Journal: Cars & Camping At Le Mans: Because Hotels Are For Sissies

Cars & Camping At Le Mans: Because Hotels Are For Sissies

By Alex Sobran
June 27, 2017

Photography by Alex Sobran

Retrospectives on the 24 Hours will probably wax on about Toyota or the grueling duel in LMGTE Pro, but since I’ve already written about the actual race last week, I thought it’d be more fun to look at another side of the event, albeit still with plenty of cars, just a bit more lighthearted; the TS050 was tragedy, but the Trump-stickered Elise was comedy. Here’s a little snapshot of what it’s like to go camping at the greatest race in the world.

I didn’t have time—what a concept, not having time at a race as long as this one—to walk through as many of the many, many campgrounds that fill the belly of the circuit and its perimeter too (but I did spend more than enough minutes getting stuck looking for the single throughway point in one of the more “Twilight Zone”-like enclosures full of fencing), but even just experiencing a few of these special places of interesting and diverse cars and the often very friendly and diverse people who own them is enough to get a taste of it all. And the flavor is fuel and barbecue. And beer—because nothing hydrates on a cloudless scorcher of a summer day in France like two to ten brewsters.

Not to be dismissive of the race itself—never—but the whipped cream topping on this Saturday-Sundae event that gives it just that little bit of extra sweetness comes from the intangibles; not the horsepower nor lap times, but the spirit that descends from the atmosphere and the enthusiasm of the fans that rises to meet it. What makes this race so supreme is the whole package, the fact that this tableau exists: I can watch an Irish guy with a van full of speakers pumping out German house music as he grills a French crepe across the way from some American (me) trying (operative word) to take a nap in a rented Spanish car while I can hear in the distance a Chinese driver taking an LMP2 car built in Britain to a podium finish. It’s just the greatest thing, and I can’t help but smile again and almost as wide writing this now as when I was there fruitlessly attempting sleep in the middle of that mess.

The campgrounds at Le Mans are like no other for this reason. They are laid-back affairs in the utmost, and nobody takes themselves too seriously here. Food is passed around, cans and bottles are stacked in bouts of tipsy engineering, and cheeky obscenities are scrawled in dusty windows of mates’ cars (there were predominantly Brits in the lots, at least the ones I saw), and above all people are just blissfully happy, even if they’re more or less completely caked in grime and sweat and squinting into the sun with a migraine brought on by the noise the heat and the primary consumption of meats and booze. There are many barbecues going, but not a vegetable is to be seen. It’s a happy headache if such a thing exists though, because it’s the result of a complete hedonistic indulgence in racing and the enjoyment of the company of friends who also believe that even if you can afford a modern supercar it’s sometimes better to sleep in a musty hot tent than a Hilton.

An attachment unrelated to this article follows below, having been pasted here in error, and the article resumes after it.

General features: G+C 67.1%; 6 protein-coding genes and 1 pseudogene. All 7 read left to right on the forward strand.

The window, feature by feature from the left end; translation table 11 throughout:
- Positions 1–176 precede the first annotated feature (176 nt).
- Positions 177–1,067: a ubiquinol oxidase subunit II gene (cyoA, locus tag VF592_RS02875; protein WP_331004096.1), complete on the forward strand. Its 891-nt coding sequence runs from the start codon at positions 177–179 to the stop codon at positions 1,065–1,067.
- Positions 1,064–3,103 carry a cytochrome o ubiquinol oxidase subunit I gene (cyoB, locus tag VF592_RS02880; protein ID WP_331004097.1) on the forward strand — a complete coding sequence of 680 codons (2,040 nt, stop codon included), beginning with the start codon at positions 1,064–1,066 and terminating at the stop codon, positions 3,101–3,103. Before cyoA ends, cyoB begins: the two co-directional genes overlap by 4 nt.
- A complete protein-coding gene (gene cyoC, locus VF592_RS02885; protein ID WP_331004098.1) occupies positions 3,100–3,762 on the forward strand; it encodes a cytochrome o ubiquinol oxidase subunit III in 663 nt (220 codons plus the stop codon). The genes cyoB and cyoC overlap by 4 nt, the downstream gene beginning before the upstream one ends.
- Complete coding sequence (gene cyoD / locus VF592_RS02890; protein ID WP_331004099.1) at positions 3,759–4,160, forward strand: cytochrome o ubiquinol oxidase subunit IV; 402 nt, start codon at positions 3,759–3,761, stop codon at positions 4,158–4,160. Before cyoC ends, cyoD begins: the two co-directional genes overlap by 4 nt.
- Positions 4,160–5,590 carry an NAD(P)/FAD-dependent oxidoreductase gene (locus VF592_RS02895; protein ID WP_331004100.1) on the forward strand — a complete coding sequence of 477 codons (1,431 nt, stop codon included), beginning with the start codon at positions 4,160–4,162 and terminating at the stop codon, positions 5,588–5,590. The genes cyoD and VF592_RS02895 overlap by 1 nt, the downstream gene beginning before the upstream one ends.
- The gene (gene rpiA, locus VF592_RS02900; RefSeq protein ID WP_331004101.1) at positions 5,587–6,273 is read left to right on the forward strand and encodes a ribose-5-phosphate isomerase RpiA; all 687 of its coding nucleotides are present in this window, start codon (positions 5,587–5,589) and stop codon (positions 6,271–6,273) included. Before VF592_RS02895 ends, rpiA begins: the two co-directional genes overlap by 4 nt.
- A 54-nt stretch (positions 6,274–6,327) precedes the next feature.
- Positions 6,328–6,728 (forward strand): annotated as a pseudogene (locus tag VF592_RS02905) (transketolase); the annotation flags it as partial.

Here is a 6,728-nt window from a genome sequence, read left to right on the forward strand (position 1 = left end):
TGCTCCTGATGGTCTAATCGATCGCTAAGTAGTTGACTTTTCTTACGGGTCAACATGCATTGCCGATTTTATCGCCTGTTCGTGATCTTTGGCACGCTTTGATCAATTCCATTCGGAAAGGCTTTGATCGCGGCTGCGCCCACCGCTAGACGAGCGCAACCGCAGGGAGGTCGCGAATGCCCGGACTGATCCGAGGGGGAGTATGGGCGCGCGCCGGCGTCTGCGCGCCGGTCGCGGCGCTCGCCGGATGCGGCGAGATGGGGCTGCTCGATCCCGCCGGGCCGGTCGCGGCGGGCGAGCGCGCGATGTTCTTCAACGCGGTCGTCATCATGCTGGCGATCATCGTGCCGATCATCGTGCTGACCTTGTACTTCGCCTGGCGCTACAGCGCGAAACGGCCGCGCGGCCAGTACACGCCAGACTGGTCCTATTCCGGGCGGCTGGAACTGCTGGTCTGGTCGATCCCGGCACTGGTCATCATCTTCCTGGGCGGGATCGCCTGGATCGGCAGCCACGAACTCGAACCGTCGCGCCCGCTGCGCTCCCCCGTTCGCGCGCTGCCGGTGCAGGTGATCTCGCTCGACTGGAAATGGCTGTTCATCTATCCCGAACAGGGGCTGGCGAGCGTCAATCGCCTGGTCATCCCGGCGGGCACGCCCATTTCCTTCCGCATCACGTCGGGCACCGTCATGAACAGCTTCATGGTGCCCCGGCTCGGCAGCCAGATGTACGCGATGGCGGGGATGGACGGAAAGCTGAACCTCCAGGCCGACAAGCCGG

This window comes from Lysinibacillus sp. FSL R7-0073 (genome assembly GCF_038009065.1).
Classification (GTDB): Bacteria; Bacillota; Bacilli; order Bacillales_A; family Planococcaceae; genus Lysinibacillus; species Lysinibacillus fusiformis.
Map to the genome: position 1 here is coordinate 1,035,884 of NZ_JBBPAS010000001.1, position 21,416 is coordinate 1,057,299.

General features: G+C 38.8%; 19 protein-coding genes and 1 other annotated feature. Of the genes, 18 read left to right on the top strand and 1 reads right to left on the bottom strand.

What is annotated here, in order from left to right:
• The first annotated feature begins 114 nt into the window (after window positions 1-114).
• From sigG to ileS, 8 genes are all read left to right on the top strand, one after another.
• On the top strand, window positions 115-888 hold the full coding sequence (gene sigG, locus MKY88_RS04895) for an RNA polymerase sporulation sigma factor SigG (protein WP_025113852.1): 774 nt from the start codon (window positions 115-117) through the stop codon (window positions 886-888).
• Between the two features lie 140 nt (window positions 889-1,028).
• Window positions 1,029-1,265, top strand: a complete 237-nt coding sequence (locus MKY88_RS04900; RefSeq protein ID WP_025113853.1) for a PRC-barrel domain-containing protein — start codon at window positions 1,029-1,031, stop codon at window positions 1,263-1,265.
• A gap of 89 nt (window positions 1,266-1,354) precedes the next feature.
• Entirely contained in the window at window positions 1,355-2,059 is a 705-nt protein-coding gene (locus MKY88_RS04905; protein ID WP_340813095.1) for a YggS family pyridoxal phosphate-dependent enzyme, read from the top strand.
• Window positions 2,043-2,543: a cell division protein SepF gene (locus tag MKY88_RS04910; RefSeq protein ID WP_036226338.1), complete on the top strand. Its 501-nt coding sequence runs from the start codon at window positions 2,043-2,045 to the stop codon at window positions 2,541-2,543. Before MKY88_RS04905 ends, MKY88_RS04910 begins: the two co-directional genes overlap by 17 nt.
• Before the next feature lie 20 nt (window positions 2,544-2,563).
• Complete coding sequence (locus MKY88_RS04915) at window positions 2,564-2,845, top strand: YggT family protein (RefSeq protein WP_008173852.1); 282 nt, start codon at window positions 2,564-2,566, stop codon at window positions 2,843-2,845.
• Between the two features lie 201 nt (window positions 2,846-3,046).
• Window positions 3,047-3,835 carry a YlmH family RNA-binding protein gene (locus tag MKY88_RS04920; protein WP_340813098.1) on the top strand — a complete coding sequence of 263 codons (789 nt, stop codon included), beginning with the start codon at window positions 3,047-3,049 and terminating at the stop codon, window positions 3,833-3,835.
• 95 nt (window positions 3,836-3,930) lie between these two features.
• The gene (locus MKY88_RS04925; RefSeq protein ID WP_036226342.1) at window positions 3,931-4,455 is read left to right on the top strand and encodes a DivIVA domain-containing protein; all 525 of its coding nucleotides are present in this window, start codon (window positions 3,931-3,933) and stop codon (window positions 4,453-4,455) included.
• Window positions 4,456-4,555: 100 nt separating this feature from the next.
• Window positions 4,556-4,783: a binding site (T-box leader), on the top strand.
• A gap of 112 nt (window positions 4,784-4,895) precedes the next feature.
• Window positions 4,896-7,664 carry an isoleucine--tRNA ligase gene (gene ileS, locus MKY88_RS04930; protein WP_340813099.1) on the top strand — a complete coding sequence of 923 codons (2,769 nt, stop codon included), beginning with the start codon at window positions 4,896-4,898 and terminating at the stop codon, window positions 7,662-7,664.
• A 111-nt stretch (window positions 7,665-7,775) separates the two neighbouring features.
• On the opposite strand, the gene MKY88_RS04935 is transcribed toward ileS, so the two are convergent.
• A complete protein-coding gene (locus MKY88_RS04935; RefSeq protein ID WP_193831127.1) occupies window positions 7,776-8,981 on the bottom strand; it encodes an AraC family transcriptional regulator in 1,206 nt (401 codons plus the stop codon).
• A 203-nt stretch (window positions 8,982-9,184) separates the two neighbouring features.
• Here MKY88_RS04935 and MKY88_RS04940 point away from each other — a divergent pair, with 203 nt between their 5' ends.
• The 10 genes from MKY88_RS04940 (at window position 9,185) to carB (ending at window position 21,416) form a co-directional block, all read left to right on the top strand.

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Denial SmithPeter SchiavoneMatt HayesAlex SobranChasH Recent comment authors
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Denial Smith
Denial Smith

Great cars, although not all as practical for camping. My friend likes to take wood tent stove with him because he doesn’t like freezing, so he comes to FJ Cruiser to accommodate all this

Peter Schiavone
Peter Schiavone

I have been many times. Once by train, and camping on an opened up sleeping bag. Once in a brand new golf 5, which was my company car. Once in a Passat wagon company car. Once in my 1972 911T. Once in my golf 5 gtd. And last time in my 1973 vw camper van.

Matt Hayes
Matt Hayes

I’m thrilled to see this. As an American that took my first trip to the race this year, and camped in Beausejour (albeit in a rented RV…but with no water, power, or AC), this really captured a lot of what I saw. I was doing a lot of comparing Le Mans to the Rolex 24, and have to say one of the biggest differences was the party atmosphere in the campgrounds. What a great experience!


If the author thinks hotels are for sissies he never stayed at the Auberge du Hunaudiers, directly on the Mulsanne straight; or his sleeping bag has bed bugs. Or stayed at the Hotel du Bavarie in down town LeMans. Rooms were free of bed bugs, but there was a single toilet at the end of the hall and no shower or bath tub. One could shower at the track for a few francs, cold water only.

Tony Pringle
Tony Pringle

Recognise a lot of the cars that were on Houx. I’ve been going every year since ’95.
Always worth a wander round the campsites, and yeah, we bag all our rubbish 🙂

Douglas Anderson
Douglas Anderson

Wonderful piece of writing and pictures , thank you !!
The real side of Le Man’s shown properly.
One thing I noticed is the absolute lack of trash or litter. Seems our European brethern have a much nicer attitude toward picking up after themselves than the lot I see here on this side of the pond.